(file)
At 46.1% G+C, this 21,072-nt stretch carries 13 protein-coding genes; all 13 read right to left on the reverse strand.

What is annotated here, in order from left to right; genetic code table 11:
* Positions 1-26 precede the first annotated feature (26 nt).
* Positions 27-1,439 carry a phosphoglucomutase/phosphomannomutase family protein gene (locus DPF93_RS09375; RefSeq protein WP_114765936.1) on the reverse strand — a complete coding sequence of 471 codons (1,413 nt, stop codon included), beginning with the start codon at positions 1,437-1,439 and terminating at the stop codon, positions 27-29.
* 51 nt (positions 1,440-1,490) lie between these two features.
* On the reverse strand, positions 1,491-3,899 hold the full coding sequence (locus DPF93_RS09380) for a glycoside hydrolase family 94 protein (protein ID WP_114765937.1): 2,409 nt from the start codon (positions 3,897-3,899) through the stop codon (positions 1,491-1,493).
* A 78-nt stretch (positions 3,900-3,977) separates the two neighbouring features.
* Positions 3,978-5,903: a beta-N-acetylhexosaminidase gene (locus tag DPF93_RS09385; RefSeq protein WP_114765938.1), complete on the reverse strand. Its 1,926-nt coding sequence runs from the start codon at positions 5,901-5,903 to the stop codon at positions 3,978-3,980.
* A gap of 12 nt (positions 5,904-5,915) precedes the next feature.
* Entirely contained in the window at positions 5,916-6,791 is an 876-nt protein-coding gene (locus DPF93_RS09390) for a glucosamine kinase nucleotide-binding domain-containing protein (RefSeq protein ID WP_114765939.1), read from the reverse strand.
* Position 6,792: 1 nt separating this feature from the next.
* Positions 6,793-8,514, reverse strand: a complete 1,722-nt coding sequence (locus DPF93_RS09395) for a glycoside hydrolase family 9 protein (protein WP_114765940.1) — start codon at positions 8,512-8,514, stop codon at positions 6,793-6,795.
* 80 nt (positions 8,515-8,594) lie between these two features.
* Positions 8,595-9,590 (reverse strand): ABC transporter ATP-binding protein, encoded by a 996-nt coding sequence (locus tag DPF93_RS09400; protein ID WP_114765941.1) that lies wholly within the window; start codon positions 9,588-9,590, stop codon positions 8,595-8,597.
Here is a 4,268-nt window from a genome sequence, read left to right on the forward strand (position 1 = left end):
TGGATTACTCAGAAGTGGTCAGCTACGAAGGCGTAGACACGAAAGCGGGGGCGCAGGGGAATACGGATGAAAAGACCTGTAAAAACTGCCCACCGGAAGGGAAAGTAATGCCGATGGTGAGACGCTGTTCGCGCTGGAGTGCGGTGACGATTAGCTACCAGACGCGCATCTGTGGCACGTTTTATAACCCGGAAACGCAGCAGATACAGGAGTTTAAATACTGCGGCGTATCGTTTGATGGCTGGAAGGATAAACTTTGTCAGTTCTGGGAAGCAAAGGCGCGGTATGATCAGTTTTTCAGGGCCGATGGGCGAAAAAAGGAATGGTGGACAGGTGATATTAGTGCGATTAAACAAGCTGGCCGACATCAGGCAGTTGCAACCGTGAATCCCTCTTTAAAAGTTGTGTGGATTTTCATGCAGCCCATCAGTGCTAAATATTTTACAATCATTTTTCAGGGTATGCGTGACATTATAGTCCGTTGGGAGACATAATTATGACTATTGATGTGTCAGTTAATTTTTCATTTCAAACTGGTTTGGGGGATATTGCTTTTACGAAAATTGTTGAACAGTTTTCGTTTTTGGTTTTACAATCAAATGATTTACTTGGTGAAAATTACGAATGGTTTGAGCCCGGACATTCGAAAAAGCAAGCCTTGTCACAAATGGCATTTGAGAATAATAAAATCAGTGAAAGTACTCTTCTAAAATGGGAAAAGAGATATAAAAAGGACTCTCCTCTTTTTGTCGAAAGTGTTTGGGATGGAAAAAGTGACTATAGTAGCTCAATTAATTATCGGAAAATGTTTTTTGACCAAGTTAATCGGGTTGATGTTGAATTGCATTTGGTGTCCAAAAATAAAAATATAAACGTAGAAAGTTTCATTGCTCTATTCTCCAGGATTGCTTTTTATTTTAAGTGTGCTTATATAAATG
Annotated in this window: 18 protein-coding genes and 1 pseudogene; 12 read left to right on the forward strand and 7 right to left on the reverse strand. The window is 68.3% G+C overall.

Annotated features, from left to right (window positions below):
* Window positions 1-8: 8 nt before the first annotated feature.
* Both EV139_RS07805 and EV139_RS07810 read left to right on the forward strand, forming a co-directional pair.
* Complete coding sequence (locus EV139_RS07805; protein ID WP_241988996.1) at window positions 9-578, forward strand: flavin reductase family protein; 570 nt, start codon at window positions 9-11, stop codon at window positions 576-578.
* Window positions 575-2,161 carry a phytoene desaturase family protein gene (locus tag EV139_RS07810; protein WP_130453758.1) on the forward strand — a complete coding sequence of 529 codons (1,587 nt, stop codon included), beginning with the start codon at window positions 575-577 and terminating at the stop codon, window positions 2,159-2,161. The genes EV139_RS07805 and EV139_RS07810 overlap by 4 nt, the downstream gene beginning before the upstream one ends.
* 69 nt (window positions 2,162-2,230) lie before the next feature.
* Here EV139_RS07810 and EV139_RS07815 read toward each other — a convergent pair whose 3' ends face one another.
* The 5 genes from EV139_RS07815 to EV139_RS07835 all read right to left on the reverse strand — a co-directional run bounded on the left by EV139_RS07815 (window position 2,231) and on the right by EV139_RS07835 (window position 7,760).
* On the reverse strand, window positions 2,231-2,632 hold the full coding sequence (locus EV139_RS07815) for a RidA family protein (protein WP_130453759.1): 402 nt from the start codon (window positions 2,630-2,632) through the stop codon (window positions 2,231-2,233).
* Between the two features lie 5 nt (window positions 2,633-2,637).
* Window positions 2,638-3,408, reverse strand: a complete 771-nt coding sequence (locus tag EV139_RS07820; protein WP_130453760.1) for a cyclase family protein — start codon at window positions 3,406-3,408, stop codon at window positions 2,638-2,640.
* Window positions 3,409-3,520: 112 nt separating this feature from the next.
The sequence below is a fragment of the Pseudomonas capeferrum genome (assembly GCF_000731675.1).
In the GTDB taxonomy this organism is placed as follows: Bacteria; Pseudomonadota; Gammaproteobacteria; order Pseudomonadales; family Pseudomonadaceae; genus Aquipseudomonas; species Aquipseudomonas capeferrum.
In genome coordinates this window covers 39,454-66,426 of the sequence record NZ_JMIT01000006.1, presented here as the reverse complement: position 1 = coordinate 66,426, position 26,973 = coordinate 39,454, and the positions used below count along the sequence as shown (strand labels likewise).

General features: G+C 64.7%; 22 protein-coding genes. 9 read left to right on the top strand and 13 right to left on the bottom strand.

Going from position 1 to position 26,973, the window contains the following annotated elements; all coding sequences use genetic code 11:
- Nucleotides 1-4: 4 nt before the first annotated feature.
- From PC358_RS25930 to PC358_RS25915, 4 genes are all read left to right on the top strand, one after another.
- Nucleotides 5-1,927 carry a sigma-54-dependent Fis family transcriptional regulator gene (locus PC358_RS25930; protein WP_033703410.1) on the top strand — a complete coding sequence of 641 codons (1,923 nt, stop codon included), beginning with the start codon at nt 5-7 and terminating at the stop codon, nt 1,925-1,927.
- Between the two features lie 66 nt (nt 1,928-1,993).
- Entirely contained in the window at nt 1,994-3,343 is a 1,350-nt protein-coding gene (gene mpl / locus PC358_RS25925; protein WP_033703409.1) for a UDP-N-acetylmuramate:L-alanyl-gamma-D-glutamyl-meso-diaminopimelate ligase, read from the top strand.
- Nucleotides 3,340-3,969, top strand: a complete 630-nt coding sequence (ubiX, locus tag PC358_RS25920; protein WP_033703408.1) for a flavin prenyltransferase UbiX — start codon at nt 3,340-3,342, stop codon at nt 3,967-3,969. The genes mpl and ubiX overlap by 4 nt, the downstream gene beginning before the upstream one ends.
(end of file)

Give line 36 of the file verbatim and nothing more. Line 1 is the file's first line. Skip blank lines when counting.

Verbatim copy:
- From PC358_RS25930 to PC358_RS25915, 4 genes are all read left to right on the top strand, one after another.